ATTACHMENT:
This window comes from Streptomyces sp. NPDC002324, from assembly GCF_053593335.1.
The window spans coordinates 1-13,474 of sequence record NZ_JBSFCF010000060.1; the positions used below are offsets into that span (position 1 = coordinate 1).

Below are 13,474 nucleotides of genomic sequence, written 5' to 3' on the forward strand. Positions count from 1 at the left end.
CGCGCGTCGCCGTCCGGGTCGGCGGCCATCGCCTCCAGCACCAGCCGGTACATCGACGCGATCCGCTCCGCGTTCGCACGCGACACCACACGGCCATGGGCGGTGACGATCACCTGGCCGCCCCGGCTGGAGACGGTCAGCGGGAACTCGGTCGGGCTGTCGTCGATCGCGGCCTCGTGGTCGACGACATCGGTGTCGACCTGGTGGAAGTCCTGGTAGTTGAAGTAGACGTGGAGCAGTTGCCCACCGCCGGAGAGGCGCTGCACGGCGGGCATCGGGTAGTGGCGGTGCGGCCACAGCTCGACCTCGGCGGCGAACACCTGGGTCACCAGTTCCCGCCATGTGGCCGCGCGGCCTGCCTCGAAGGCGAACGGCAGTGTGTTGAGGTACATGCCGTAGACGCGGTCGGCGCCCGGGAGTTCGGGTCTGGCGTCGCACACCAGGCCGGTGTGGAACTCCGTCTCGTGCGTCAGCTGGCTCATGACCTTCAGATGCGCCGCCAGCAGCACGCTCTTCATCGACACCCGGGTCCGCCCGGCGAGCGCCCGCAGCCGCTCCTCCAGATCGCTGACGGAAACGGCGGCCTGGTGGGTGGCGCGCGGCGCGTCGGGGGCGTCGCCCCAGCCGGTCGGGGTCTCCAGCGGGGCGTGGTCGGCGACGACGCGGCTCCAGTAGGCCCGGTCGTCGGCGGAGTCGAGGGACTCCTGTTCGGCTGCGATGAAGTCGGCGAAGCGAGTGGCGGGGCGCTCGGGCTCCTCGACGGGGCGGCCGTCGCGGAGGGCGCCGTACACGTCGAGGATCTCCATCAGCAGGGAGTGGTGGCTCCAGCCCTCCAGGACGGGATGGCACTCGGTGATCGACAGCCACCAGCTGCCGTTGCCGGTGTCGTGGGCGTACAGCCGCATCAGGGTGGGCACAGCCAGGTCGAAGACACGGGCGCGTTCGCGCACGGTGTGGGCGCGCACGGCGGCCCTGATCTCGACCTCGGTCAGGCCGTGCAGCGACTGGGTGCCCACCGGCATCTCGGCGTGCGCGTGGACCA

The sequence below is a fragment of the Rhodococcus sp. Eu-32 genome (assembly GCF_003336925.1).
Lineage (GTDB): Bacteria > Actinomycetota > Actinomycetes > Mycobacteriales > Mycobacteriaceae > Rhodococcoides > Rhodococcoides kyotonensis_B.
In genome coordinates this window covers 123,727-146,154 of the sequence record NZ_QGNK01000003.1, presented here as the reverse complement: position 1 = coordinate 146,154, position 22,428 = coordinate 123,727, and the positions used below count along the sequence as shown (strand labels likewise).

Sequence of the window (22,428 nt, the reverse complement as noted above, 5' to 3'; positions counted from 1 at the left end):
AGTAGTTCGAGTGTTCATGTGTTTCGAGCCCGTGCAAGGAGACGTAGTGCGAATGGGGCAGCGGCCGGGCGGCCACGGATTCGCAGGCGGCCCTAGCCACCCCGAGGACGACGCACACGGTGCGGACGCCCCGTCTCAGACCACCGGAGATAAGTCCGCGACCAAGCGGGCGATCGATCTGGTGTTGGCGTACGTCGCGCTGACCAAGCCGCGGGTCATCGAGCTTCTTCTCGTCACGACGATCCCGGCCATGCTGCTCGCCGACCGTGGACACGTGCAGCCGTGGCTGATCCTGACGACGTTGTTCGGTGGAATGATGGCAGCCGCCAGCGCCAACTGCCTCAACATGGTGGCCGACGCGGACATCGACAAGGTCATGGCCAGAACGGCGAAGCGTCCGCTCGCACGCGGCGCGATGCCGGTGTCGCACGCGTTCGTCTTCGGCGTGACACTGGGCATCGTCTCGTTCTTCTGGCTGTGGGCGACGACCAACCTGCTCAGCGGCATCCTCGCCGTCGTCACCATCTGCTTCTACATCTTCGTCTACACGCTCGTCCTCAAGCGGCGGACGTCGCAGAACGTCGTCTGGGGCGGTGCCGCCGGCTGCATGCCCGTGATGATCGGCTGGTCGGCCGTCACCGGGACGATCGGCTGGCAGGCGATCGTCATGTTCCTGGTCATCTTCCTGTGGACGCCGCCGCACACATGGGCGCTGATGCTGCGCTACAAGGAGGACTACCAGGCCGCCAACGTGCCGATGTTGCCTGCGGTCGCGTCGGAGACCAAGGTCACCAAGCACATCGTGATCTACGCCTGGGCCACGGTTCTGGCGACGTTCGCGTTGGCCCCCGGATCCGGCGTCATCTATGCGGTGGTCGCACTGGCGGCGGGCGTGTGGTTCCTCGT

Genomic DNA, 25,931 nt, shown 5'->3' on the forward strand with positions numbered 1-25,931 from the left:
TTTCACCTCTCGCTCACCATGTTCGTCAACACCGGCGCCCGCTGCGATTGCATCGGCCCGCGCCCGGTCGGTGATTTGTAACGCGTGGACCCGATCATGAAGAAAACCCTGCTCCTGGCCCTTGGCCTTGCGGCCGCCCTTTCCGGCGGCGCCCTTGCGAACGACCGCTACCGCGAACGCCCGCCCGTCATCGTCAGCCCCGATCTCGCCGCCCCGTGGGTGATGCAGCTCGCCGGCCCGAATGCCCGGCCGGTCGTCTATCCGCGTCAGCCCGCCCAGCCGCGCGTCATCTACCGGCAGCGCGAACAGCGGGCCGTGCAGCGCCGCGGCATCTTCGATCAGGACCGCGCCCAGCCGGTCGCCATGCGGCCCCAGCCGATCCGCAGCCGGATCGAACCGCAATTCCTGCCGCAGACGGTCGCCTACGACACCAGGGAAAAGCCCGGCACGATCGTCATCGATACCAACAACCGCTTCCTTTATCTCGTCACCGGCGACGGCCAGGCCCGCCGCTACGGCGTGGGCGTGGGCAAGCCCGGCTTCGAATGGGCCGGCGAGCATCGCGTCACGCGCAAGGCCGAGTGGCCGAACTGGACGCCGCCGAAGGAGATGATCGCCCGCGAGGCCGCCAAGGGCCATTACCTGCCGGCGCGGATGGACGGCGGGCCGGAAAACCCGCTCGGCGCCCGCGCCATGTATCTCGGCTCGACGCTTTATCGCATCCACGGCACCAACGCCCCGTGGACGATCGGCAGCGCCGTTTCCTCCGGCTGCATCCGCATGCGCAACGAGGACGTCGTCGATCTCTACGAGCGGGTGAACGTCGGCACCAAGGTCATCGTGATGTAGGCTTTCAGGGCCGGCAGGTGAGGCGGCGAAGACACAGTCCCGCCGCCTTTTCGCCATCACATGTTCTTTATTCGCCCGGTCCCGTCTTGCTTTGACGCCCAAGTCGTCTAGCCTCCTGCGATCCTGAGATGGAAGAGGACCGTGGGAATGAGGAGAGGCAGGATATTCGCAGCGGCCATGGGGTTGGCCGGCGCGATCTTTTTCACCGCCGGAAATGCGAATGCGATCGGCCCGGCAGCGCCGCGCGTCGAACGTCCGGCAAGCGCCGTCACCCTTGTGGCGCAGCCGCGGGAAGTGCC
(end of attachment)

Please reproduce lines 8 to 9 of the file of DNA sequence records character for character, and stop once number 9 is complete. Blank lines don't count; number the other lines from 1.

Sequence of the window (22,428 nt, the reverse complement as noted above, 5' to 3'; positions counted from 1 at the left end):
AGTAGTTCGAGTGTTCATGTGTTTCGAGCCCGTGCAAGGAGACGTAGTGCGAATGGGGCAGCGGCCGGGCGGCCACGGATTCGCAGGCGGCCCTAGCCACCCCGAGGACGACGCACACGGTGCGGACGCCCCGTCTCAGACCACCGGAGATAAGTCCGCGACCAAGCGGGCGATCGATCTGGTGTTGGCGTACGTCGCGCTGACCAAGCCGCGGGTCATCGAGCTTCTTCTCGTCACGACGATCCCGGCCATGCTGCTCGCCGACCGTGGACACGTGCAGCCGTGGCTGATCCTGACGACGTTGTTCGGTGGAATGATGGCAGCCGCCAGCGCCAACTGCCTCAACATGGTGGCCGACGCGGACATCGACAAGGTCATGGCCAGAACGGCGAAGCGTCCGCTCGCACGCGGCGCGATGCCGGTGTCGCACGCGTTCGTCTTCGGCGTGACACTGGGCATCGTCTCGTTCTTCTGGCTGTGGGCGACGACCAACCTGCTCAGCGGCATCCTCGCCGTCGTCACCATCTGCTTCTACATCTTCGTCTACACGCTCGTCCTCAAGCGGCGGACGTCGCAGAACGTCGTCTGGGGCGGTGCCGCCGGCTGCATGCCCGTGATGATCGGCTGGTCGGCCGTCACCGGGACGATCGGCTGGCAGGCGATCGTCATGTTCCTGGTCATCTTCCTGTGGACGCCGCCGCACACATGGGCGCTGATGCTGCGCTACAAGGAGGACTACCAGGCCGCCAACGTGCCGATGTTGCCTGCGGTCGCGTCGGAGACCAAGGTCACCAAGCACATCGTGATCTACGCCTGGGCCACGGTTCTGGCGACGTTCGCGTTGGCCCCCGGATCCGGCGTCATCTATGCGGTGGTCGCACTGGCGGCGGGCGTGTGGTTCCTCGT